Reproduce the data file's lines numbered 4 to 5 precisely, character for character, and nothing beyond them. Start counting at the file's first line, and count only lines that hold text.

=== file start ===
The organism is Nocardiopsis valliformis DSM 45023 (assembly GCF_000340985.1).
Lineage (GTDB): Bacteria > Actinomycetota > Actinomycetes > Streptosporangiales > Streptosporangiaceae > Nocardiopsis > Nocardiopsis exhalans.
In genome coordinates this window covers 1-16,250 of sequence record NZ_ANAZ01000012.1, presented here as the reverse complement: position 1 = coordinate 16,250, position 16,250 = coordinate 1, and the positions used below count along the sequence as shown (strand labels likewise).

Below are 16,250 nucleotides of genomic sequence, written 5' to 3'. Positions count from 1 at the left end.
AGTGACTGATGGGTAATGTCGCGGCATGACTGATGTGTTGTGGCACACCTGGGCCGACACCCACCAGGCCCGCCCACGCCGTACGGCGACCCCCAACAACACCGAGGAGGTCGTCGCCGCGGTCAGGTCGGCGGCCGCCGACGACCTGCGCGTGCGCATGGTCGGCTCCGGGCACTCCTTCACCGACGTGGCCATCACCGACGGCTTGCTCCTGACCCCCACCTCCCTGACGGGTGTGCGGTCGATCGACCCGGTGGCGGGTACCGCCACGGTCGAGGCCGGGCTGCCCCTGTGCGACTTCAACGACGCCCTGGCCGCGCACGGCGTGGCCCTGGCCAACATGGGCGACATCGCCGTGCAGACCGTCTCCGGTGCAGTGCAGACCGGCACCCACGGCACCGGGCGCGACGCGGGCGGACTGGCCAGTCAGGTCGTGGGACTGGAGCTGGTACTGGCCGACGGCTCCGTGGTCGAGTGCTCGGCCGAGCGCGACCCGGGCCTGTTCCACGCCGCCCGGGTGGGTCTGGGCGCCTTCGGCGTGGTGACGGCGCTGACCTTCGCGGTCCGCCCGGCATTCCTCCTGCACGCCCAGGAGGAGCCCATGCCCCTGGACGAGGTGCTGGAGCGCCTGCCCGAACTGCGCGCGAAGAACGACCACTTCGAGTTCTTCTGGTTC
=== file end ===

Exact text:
Below are 16,250 nucleotides of genomic sequence, written 5' to 3'. Positions count from 1 at the left end.
AGTGACTGATGGGTAATGTCGCGGCATGACTGATGTGTTGTGGCACACCTGGGCCGACACCCACCAGGCCCGCCCACGCCGTACGGCGACCCCCAACAACACCGAGGAGGTCGTCGCCGCGGTCAGGTCGGCGGCCGCCGACGACCTGCGCGTGCGCATGGTCGGCTCCGGGCACTCCTTCACCGACGTGGCCATCACCGACGGCTTGCTCCTGACCCCCACCTCCCTGACGGGTGTGCGGTCGATCGACCCGGTGGCGGGTACCGCCACGGTCGAGGCCGGGCTGCCCCTGTGCGACTTCAACGACGCCCTGGCCGCGCACGGCGTGGCCCTGGCCAACATGGGCGACATCGCCGTGCAGACCGTCTCCGGTGCAGTGCAGACCGGCACCCACGGCACCGGGCGCGACGCGGGCGGACTGGCCAGTCAGGTCGTGGGACTGGAGCTGGTACTGGCCGACGGCTCCGTGGTCGAGTGCTCGGCCGAGCGCGACCCGGGCCTGTTCCACGCCGCCCGGGTGGGTCTGGGCGCCTTCGGCGTGGTGACGGCGCTGACCTTCGCGGTCCGCCCGGCATTCCTCCTGCACGCCCAGGAGGAGCCCATGCCCCTGGACGAGGTGCTGGAGCGCCTGCCCGAACTGCGCGCGAAGAACGACCACTTCGAGTTCTTCTGGTTC